Manali also has a number of Nursing Homes, Pediatricians, Dieticians, Psychiatrists, and Psychologists around. In terms of mental health, if you are not comfortable with therapists in the area, you can always consult someone online from another city or even someone from your own country.
Make sure you are fully covered by reading our full Digital Nomad Travel Insurance guide.
Jobs in Manali
Due to the revolution in Digital Marketing around the world, more and more jobs are going virtual and can be done from the comfort of your home. If you plan to be a digital nomad in India, you can easily find such opportunities on LinkedIn.
But if you wish to work in other spheres, here are some professions that are always available:
- Teaching: Public schools and colleges in the mountains are always looking for teachers or volunteers from out of town to teach subjects like languages, literature, history, and humanities. If you think teaching is your calling, you must apply to one of these schools and discover the joy of educating kids.
- Travel Guide: Do you think you can manage a group on an adventure? Well then, this might be your calling. Usually travel companies hire only professionals who have at least a basic level of training in mountaineering, and trekking. Nevertheless, it’s a dream job to pursue.
- Adventure Sports Trainer: Adventure sports are a huge deal in Manali as most of the livelihood depends on tourism. If you are an adventure sports lover, do think of learning advanced courses and bagging a job to train others who come to learn here. What’s more fun than teaching outdoors? Teaching adventure sports in the Himalayas.
- Yoga Instructor: Many digital nomads who come to Manali, come here to relax and unwind. The path most take to do so is through yoga. Being a yoga instructor is not that difficult here. You can either teach through an institute or start your own workshops.
- Fitness Coach: The same goes with fitness training. You can train your pupils in a group setting or teach them one-on-one. MMA, boxing, and personal training are some of the preferred areas of fitness that people choose.
- Be an Artist: Have you been inspired by the Himalayas? Join the club! Do you want to express this in the form of art? Please do! Music, painting, and dance are three of the most popular artforms that people wish to learn anywhere in the world. So, take that guitar out, hold that paint brush, wear those dancing shoes, and get the ball rolling.
- Photographer or Videographer: The mountains can turn anyone into a good photographer. But if you think that you have a knack for it, go all in! Event organisers, travel agencies, and business owners are always on the lookout for a professional photographer or videographer to capture their events, tours, treks, and even properties.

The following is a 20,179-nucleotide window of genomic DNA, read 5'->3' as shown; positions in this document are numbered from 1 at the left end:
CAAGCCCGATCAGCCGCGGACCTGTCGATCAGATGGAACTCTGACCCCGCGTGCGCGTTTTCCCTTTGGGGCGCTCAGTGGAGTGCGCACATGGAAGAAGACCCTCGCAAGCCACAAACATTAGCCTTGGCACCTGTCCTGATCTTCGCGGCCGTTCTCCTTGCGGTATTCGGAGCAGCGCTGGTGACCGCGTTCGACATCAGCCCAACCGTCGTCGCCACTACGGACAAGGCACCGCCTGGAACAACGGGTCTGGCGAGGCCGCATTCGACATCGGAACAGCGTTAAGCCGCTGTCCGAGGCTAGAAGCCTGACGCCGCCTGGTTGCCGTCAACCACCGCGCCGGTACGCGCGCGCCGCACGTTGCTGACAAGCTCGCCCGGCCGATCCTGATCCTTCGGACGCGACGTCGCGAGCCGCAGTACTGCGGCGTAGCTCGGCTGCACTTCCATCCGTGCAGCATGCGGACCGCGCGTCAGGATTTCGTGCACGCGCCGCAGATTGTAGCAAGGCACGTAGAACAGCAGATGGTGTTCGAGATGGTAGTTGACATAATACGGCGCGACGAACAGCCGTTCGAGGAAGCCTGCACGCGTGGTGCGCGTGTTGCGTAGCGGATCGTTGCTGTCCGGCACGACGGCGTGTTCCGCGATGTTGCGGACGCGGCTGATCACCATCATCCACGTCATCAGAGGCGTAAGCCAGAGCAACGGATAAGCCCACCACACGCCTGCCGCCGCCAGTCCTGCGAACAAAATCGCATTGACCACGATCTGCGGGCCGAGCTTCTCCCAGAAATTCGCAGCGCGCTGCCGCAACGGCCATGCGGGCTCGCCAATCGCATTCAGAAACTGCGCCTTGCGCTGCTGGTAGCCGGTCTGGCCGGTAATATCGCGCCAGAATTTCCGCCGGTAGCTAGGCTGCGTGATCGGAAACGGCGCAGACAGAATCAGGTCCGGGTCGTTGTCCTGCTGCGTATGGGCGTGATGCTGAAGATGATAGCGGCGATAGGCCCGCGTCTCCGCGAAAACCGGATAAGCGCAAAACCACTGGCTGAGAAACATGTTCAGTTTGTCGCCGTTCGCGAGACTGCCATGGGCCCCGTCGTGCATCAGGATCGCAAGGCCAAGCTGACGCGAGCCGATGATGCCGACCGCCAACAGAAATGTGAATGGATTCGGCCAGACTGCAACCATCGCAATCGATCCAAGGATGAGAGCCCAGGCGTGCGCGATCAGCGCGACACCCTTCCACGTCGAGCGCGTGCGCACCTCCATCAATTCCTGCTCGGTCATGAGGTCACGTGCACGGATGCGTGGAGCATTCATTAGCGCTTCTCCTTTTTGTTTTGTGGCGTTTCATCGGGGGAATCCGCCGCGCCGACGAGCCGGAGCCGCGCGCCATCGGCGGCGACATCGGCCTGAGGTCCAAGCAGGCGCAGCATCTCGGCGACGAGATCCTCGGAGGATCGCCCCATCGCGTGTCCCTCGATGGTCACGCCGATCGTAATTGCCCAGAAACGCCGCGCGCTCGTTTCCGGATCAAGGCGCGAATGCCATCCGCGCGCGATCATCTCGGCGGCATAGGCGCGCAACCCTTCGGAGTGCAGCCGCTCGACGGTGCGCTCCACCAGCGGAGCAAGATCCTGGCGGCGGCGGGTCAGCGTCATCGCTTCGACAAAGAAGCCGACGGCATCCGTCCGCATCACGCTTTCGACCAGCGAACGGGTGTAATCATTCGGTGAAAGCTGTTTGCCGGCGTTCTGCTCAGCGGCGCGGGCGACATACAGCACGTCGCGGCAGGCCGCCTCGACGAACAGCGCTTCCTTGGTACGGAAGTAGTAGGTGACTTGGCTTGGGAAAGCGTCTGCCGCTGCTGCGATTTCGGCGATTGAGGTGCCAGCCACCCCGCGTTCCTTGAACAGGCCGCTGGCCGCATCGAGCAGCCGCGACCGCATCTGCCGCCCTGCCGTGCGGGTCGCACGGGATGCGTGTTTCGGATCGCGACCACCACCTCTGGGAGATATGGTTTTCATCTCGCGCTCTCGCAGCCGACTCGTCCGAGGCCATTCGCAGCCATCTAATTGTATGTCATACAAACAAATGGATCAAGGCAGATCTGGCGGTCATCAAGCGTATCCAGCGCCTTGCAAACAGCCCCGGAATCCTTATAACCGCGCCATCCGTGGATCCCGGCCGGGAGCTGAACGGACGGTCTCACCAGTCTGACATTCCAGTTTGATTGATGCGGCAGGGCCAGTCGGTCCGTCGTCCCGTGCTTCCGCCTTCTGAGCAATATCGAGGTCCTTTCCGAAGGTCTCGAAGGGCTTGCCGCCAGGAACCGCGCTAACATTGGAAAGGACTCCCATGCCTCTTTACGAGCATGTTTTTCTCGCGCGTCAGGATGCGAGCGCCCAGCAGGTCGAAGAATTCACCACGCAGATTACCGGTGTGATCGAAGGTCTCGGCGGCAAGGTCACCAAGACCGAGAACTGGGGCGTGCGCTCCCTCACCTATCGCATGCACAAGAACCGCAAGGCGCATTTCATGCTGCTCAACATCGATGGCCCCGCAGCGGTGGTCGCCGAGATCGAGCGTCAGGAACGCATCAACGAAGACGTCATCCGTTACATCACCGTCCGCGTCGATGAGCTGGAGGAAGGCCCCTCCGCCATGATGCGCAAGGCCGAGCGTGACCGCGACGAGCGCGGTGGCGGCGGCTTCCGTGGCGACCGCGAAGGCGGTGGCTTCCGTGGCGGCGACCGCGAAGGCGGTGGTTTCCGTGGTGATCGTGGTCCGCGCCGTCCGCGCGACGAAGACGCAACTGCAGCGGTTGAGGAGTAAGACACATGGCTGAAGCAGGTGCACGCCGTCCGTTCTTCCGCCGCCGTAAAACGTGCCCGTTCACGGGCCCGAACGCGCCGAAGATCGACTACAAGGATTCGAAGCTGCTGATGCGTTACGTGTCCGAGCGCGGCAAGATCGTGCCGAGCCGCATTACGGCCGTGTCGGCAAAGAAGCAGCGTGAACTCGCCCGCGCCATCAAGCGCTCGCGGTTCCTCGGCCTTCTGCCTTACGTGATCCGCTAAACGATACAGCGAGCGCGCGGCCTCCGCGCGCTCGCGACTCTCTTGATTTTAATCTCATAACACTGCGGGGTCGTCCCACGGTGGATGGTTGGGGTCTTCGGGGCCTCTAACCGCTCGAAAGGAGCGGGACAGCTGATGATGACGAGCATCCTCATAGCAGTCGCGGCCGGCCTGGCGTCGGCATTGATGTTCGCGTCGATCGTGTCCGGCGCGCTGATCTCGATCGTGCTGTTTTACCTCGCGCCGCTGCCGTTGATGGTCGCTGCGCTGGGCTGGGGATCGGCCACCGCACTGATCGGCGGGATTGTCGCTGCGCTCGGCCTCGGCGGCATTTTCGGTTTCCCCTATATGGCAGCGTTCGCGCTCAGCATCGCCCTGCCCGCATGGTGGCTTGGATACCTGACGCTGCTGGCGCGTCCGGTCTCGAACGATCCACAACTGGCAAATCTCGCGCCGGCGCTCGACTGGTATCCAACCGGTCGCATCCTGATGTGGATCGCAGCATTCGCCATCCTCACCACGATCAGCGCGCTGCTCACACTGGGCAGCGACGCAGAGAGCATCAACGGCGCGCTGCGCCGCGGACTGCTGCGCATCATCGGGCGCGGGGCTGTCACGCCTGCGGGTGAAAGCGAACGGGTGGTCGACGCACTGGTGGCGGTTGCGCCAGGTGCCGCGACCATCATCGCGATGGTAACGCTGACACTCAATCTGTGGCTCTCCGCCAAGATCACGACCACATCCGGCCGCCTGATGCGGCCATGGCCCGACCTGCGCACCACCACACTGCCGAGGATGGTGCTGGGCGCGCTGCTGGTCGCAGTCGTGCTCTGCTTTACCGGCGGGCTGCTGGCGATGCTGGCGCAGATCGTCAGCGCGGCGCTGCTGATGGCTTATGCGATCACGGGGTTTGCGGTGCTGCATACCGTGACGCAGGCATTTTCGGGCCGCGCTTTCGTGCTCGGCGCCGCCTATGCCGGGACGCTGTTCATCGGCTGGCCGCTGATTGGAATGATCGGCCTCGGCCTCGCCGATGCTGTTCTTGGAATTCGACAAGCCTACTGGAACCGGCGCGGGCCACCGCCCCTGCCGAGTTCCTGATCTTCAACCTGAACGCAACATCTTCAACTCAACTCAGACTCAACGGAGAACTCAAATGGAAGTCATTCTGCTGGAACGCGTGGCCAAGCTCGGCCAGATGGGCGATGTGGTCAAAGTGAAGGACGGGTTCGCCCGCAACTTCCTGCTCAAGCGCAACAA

- Admin or Server: The hospitality industry is a huge part of tourism. You can always find a job as a receptionist, administrator, or even a waiter in Manali.
- Business Owner: Do you think you’re good at sales? Why not open a small business or a shop of your own? Due to cheap rents, more and more people think of this as a good employment option especially during the peak season.
- Volunteer: Trade your skills for free stay and food at hostels, guest houses, and even cafes.
Check out our Digital Nomads Jobs Postings to find the best jobs available for Digital Nomads.
Cost of Living Manali
Living in India is cheaper than living in most places in the world. One of the main reasons for this possibility is the difference between western currencies and Indian rupee. Now if you are already a digital nomad, who earns in dollars or pounds, think of the cost benefits!
Compared to metropolitan cities, house rents and utility costs are much cheaper in small towns like Manali. This is why, more and more digital nomads are turning to Himachal Pradesh. Complementing the low costs is the breath-taking surroundings, a closely-knit community, and a slow pace of living.
According to my rough estimate, including monthly rent, electricity and WiFi bills, maintenance fees, mobile tariff, transportation, and groceries, the expenditure is not more than $400 in peak season. Accommodation rates tend to go down the rest of the year. Honestly, living in the mountains is perfect and budget friendly for anyone who wants to enjoy their life while they breathe another day.
- Accommodation for a room per month: $200-$250
- Coworking space: $70-$80
- Commute by local transport: $50
- Groceries: $150
- Leisure & Entertainment: $200